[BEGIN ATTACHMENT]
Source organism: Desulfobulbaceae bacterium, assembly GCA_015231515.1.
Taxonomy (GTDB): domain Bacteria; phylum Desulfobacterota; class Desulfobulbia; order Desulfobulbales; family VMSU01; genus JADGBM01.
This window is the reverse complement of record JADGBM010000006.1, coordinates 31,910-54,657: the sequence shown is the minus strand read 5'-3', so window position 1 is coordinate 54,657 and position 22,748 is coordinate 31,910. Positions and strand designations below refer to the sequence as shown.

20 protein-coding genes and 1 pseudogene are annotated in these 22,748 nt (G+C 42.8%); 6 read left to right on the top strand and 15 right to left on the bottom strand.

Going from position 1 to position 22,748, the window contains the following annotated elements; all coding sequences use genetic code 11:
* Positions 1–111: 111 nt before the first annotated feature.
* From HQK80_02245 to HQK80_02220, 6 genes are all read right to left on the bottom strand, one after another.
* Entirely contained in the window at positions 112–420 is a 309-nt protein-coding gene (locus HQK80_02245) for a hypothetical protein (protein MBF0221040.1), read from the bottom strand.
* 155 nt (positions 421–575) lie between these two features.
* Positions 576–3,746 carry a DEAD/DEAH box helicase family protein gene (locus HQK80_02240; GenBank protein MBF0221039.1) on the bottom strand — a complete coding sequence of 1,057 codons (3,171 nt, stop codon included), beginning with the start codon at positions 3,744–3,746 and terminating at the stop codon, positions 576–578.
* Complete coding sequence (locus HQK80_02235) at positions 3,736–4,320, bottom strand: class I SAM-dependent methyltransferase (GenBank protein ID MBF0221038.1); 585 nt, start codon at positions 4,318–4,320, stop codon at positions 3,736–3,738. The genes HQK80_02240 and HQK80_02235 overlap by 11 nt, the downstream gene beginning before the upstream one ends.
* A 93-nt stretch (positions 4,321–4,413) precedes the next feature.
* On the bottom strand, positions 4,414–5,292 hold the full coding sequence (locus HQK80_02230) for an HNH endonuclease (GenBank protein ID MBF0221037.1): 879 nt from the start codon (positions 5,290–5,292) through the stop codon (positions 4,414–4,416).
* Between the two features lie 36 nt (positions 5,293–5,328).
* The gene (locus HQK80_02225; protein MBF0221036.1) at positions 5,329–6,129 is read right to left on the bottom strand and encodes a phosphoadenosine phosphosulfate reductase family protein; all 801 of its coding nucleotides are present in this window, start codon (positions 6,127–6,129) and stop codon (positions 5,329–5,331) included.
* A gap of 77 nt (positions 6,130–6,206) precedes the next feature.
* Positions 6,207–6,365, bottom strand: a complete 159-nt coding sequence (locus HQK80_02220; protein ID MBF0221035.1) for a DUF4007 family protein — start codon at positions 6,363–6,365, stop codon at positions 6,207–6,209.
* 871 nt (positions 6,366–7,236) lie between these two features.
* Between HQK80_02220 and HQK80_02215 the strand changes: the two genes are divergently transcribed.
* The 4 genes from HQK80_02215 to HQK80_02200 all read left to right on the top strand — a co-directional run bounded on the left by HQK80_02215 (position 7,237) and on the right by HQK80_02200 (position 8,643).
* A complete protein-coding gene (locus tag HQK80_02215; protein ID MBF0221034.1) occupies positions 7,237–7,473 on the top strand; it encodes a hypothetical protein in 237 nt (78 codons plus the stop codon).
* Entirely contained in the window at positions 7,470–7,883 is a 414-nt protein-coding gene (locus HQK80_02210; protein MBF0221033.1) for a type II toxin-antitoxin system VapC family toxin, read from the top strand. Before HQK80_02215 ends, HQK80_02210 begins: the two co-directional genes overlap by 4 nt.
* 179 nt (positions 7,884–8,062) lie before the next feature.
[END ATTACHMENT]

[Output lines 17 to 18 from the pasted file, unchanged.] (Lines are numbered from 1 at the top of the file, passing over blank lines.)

* Positions 6,207–6,365, bottom strand: a complete 159-nt coding sequence (locus HQK80_02220; protein ID MBF0221035.1) for a DUF4007 family protein — start codon at positions 6,363–6,365, stop codon at positions 6,207–6,209.
* 871 nt (positions 6,366–7,236) lie between these two features.